Previous research28 provided evidence that therapies that significantly inhibited retinal capillary degeneration in diabetic rodents do not necessarily have a comparable effect on contrast sensitivity or SFT (except for animals deficient in aldose reductase, which resulted in both defects being inhibited). In the present study, the opposite is reported, in that a parameter of neural function (SFT) was inhibited by a therapy that had no effect on capillary degeneration. Findings from both studies are consistent with the possibility that the pathogenesis of the vascular lesions of diabetic retinopathy might differ in some respects from the pathogenesis of the visual function defects in diabetes. 
Treatment regimens that work by multiple mechanisms have potential to be of benefit especially in slowly developing complications, such as in diabetes, because individual pathways might not need to be strongly inhibited. Nevertheless, this premise remains to be clearly demonstrated. The present studies demonstrated the concept that poly-therapy using a nutritional food might have relevance for the inhibition of aspects of diabetic retinopathy. Whether or not additional benefits will become evident at higher doses or at longer durations of study remain to be demonstrated, for the present effect was only partial. Good glycemic control is still the important therapeutic goal, but treatments such as with Metanx may provide additional functional protection for those unable to achieve or maintain such perfect glycemic control.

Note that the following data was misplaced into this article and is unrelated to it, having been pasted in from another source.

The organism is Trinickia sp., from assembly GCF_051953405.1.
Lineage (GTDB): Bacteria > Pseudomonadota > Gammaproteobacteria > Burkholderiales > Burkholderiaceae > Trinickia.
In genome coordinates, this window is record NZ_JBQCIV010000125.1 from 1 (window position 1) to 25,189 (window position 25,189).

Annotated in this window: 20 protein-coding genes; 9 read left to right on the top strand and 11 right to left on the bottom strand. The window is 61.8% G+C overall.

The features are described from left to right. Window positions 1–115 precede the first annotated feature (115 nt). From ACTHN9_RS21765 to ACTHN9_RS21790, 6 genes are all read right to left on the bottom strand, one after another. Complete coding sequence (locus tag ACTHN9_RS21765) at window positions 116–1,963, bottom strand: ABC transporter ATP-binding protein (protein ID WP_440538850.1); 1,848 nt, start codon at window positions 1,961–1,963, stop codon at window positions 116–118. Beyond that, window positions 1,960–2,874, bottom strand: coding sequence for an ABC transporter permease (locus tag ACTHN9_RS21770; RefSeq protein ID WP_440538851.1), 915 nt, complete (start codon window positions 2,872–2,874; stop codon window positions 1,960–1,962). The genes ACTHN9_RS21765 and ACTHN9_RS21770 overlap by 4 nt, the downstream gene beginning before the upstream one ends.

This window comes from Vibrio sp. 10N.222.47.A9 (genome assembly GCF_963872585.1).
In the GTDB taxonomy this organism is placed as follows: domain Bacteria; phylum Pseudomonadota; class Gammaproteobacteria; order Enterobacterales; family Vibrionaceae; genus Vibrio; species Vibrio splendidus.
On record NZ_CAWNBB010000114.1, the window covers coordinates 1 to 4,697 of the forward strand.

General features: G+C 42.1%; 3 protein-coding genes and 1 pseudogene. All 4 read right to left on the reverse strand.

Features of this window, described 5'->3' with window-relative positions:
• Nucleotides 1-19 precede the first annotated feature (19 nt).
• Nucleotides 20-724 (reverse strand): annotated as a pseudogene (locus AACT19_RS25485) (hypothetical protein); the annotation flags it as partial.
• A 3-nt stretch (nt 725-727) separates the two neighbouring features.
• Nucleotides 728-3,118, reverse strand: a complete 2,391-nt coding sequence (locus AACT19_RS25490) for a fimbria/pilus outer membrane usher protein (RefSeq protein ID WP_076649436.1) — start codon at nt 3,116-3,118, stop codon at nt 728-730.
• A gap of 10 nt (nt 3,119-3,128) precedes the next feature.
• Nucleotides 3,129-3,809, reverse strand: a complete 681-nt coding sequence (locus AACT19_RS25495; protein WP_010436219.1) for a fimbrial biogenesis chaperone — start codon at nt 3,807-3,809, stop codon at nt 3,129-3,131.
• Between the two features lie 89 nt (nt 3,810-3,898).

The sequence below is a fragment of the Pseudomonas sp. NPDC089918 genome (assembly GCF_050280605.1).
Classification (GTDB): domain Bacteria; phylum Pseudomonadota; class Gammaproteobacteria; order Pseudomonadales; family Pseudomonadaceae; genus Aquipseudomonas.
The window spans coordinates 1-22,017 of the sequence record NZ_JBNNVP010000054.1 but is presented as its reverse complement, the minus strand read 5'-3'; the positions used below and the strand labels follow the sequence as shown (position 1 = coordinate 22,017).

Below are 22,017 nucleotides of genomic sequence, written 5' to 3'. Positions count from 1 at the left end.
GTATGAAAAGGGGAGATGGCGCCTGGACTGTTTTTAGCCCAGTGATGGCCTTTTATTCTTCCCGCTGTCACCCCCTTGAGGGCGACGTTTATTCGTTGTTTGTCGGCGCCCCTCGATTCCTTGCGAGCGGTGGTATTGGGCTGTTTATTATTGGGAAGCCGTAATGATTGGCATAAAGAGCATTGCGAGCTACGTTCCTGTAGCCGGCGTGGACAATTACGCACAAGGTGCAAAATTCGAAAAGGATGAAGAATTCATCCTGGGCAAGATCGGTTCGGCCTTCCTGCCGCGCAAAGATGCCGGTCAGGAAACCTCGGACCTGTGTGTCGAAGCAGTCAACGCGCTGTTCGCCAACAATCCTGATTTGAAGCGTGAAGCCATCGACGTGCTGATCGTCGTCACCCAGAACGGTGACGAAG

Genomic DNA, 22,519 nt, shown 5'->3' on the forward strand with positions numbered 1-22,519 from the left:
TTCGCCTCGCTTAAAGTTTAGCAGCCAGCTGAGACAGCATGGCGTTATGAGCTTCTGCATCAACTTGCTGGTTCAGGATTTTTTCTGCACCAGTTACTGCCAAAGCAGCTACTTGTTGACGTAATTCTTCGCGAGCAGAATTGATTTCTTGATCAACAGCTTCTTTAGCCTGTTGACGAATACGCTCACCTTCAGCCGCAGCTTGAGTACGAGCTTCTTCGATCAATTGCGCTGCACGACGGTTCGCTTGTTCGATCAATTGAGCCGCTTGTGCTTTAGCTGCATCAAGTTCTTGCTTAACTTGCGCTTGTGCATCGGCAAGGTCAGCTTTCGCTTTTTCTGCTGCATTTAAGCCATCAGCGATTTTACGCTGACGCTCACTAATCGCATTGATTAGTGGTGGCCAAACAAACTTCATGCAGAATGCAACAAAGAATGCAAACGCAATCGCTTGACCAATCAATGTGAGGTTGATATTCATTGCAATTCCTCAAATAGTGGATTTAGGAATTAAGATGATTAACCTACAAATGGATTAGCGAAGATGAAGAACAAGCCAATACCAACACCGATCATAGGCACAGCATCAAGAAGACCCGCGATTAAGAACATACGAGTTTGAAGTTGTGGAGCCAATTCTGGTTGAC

Acknowledgments
Supported by a research grant from Pamlab, Inc., PHS Grants EY00300 and EY022938, and a grant from the Medical Research Service of the Department of Veterans' Affairs. 
Disclosure: H. Liu, None; J. Tang, None; C.A. Lee, None; T.S. Kern, Pamlab, Inc. (F) 
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Footnotes
 HL and JT contributed equally to the work presented here and should therefore be regarded as equivalent authors.
Figure 1